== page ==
in the United States,
1970-2000
Since 1970, there has
been a negative
relation between the
unemployment rate
and the change in the
inflation rate in the
United States.
 The line that best fits the scatter of points for the period 19702000 is:
 t   t  1  6%  1.0 u t
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The Formation of Expectations
 The original Phillips curve is:  t  (   z )   u t
 The modified Phillips curve, also called the
expectations-augmented Phillips curve, or the
accelerationist Phillips curve, is:
 t   t 1  (   z )  ut
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Back to the Natural
Rate of Unemployment
 Friedman and Phelps questioned the trade-off
between unemployment and inflation. They
argued that the unemployment rate could not
be sustained below a certain level, a level they
called the “natural rate of unemployment.”
 The natural rate of unemployment is the
unemployment rate such that the actual
inflation rate is equal to the expected inflation
rate.
 z
0  (   z )   u n then, u n 

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Back to the Natural
Rate of Unemployment
un 
 z
then,  u n    z

Given   
e
 (   z )   u then,  t  
e
t
 u n   u t
Finally, assuming that et is well approximated by t-1, then:
 t   t 1    (ut  un )
 This is an important relation because it gives another
way of thinking about the Phillips curve in terms of the
actual and the natural unemployment rates, and the
change in the inflation rate.
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Back to the Natural
Rate of Unemployment
 t   t 1    (ut  un )
 The equation above gives us another way of
thinking about the natural rate of
unemployment:
 The non-accelerating-inflation rate of
unemployment, (or NAIRU), is the rate of
unemployment required to keep the inflation rate
constant.
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8-3
A Summary and
Many Warnings
Variations in the Natural Rate of Unemployment
Across Countries
 z
un 

 The factors that affect the natural rate of
unemployment above differ across countries.
Therefore, there is no reason to expect all countries to
have the same natural rate of unemployment.
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Variations in the Natural Rate
of Unemployment over Time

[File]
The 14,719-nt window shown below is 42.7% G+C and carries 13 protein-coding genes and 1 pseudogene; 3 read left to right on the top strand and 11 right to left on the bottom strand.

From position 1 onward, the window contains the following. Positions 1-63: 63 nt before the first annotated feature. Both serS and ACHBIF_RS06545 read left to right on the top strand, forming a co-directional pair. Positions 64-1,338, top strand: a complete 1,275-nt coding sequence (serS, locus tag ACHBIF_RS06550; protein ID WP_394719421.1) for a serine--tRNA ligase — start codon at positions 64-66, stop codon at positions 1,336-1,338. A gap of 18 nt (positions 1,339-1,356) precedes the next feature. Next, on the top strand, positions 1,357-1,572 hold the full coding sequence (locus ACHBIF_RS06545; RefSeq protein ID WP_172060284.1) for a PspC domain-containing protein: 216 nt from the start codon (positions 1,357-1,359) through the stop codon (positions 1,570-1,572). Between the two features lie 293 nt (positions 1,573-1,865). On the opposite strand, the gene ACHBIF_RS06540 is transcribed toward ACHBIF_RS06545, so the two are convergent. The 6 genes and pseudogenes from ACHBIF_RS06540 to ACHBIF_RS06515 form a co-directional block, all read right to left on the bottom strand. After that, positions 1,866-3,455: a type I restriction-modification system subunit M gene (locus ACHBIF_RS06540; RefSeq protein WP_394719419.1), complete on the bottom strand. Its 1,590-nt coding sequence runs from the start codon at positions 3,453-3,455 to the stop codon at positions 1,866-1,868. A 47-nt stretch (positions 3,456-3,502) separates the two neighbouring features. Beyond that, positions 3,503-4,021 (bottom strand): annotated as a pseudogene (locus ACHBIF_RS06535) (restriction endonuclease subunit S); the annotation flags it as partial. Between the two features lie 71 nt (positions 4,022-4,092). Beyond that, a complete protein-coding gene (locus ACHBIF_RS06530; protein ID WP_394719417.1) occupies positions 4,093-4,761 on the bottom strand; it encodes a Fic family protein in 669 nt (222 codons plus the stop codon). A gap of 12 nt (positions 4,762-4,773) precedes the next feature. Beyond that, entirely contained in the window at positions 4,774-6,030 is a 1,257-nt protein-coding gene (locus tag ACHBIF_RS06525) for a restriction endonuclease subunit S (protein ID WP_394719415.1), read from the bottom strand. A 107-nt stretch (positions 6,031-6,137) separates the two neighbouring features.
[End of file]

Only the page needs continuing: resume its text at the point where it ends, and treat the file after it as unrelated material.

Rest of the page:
 t   t 1  (   z )  ut
 In the equation above, the terms  and z may not be
constant but, in fact, vary over time, leading to
changes in the natural rate of unemployment.
 The U.S. natural rate of unemployment has decreased
to a level between 4% and 5% today.
 A high unemployment rate does not necessarily reflect
a high natural rate of unemployment. For example,

If inflation is decreasing fast, the actual rate of unemployment
is far above the natural rate.
 If inflation is stable, the actual and the natural rates of
unemployment are roughly equal.
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Variations in the Natural Rate of
Unemployment Across Countries
Change in Inflation Versus
Unemployment—
European Union, 19612000
The Phillips curve relation
between the change in the
inflation rate and the
unemployment rate has
shifted to the right over
increase in the natural
unemployment rate in the
European Union since
1960.
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High Inflation and the
Phillips Curve Relation
 The relation between unemployment and
inflation is likely to change with the level and
the persistence of inflation.
 When inflation is high, it is also more variable.
 The form of wage agreements also changes
with the level of inflation. Wage indexation, a
rule that automatically increases wages in line
with inflation, becomes more prevalent when
inflation is high.
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Olivier Blanchard
High Inflation and the
Phillips Curve Relation
 Let  denote the proportion of labor contracts that is
indexed, and (1 ) the proportion that is not indexed.
e
Then,  t   t    ( u t  u n ) becomes:
 t  [  t  (1   ) 
e
t
]   (ut  un )
 The proportion of contracts that is indexed responds to
t, while the proportion that is not responds to et.
 When  =0, all wages are set on the basis of expected
inflation (equal to last year’s inflation), then:
 t   t 1    (ut  un )
Macroeconomics, 3/e
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High Inflation and the
Phillips Curve Relation
 When  is positive,
 t   t 1  

(1   )
(ut  un )
 According to this equation, the higher the proportion of
wage contracts that is indexed—the higher --the
larger the effect of the unemployment rate on the
change in inflation.
 When  is closer to 1, small changes in unemployment
can lead to very large changes in inflation.
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Deflation and the
Phillips Curve Relation
 Given the very high rate of unemployment
during the Great Depression, we would have
expected a large rate of deflation, but deflation
was limited.
 The reason for this may be that the Phillips
curve relation may disappear or at least
become weaker when the economy is close to
zero inflation.
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Key Terms
 Phillips curve,
 wage-price spiral,
 modified, or expectationsaugmented, or accelerationist
Phillips curve,